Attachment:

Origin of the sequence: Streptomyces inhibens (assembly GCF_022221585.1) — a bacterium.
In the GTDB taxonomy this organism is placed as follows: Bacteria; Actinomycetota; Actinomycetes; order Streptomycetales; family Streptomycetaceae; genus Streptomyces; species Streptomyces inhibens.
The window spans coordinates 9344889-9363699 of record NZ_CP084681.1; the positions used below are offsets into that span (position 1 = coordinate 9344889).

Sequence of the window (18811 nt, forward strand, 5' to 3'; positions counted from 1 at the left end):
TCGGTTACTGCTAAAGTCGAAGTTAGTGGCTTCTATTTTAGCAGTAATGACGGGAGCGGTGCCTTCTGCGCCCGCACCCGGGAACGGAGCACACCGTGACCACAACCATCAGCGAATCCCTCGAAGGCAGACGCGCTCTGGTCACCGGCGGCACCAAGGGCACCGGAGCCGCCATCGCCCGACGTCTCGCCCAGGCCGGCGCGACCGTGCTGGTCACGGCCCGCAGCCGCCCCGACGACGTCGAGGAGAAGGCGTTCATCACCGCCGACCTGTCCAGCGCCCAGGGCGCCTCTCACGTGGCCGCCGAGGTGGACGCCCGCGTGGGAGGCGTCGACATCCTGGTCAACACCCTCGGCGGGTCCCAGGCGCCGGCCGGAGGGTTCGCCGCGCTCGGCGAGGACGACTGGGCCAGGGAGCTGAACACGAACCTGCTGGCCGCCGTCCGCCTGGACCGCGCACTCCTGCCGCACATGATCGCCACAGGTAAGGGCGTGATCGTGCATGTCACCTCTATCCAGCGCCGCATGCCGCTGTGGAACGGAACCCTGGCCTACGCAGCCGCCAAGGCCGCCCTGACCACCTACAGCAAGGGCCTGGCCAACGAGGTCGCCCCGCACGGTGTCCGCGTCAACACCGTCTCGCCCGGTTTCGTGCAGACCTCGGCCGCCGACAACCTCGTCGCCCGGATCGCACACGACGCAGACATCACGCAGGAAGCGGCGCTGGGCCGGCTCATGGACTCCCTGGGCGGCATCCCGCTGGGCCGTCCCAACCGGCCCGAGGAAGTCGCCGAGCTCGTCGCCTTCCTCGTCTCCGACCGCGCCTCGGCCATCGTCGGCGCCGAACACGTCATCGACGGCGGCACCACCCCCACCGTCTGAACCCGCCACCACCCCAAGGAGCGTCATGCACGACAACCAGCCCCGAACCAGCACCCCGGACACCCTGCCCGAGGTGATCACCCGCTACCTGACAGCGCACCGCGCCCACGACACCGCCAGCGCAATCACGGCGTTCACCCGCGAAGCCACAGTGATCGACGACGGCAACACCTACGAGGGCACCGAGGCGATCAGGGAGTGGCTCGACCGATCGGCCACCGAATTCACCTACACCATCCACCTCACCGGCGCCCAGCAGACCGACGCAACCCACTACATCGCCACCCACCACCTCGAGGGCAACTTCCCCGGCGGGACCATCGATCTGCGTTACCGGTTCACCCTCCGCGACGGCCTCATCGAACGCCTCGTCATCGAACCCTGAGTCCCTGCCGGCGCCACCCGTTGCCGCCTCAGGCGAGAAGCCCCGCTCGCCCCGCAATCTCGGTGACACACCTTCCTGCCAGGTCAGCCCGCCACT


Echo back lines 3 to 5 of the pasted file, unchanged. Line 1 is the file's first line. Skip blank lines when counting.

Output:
The window spans coordinates 9344889-9363699 of record NZ_CP084681.1; the positions used below are offsets into that span (position 1 = coordinate 9344889).

Sequence of the window (18811 nt, forward strand, 5' to 3'; positions counted from 1 at the left end):
TCGGTTACTGCTAAAGTCGAAGTTAGTGGCTTCTATTTTAGCAGTAATGACGGGAGCGGTGCCTTCTGCGCCCGCACCCGGGAACGGAGCACACCGTGACCACAACCATCAGCGAATCCCTCGAAGGCAGACGCGCTCTGGTCACCGGCGGCACCAAGGGCACCGGAGCCGCCATCGCCCGACGTCTCGCCCAGGCCGGCGCGACCGTGCTGGTCACGGCCCGCAGCCGCCCCGACGACGTCGAGGAGAAGGCGTTCATCACCGCCGACCTGTCCAGCGCCCAGGGCGCCTCTCACGTGGCCGCCGAGGTGGACGCCCGCGTGGGAGGCGTCGACATCCTGGTCAACACCCTCGGCGGGTCCCAGGCGCCGGCCGGAGGGTTCGCCGCGCTCGGCGAGGACGACTGGGCCAGGGAGCTGAACACGAACCTGCTGGCCGCCGTCCGCCTGGACCGCGCACTCCTGCCGCACATGATCGCCACAGGTAAGGGCGTGATCGTGCATGTCACCTCTATCCAGCGCCGCATGCCGCTGTGGAACGGAACCCTGGCCTACGCAGCCGCCAAGGCCGCCCTGACCACCTACAGCAAGGGCCTGGCCAACGAGGTCGCCCCGCACGGTGTCCGCGTCAACACCGTCTCGCCCGGTTTCGTGCAGACCTCGGCCGCCGACAACCTCGTCGCCCGGATCGCACACGACGCAGACATCACGCAGGAAGCGGCGCTGGGCCGGCTCATGGACTCCCTGGGCGGCATCCCGCTGGGCCGTCCCAACCGGCCCGAGGAAGTCGCCGAGCTCGTCGCCTTCCTCGTCTCCGACCGCGCCTCGGCCATCGTCGGCGCCGAACACGTCATCGACGGCGGCACCACCCCCACCGTCTGAACCCGCCACCACCCCAAGGAGCGTCATGCACGACAACCAGCCCCGAACCAGCACCCCGGACACCCTGCCCGAGGTGATCACCCGCTACCTGACAGCGCACCGCGCCCACGACACCGCCAGCGCAATCACGGCGTTCACCCGCGAAGCCACAGTGATCGACGACGGCAACACCTACGAGGGCACCGAGGCGATCAGGGAGTGGCTCGACCGATCGGCCACCGAATTCACCTACACCATCCACCTCACCGGCGCCCAGCAGACCGACGCAACCCACTACATCGCCACCCACCACCTCGAGGGCAACTTCCCCGGCGGGACCATCGATCTGCGTTACCGGTTCACCCTCCGCGACGGCCTCATCGAACGCCTCGTCATCGAACCCTGAGTCCCTGCCGGCGCCACCCGTTGCCGCCTCAGGCGAGAAGCCCCGCTCGCCCCGCAATCTCGGTGACACACCTTCCTGCCAGGTCAGCCCGCCACT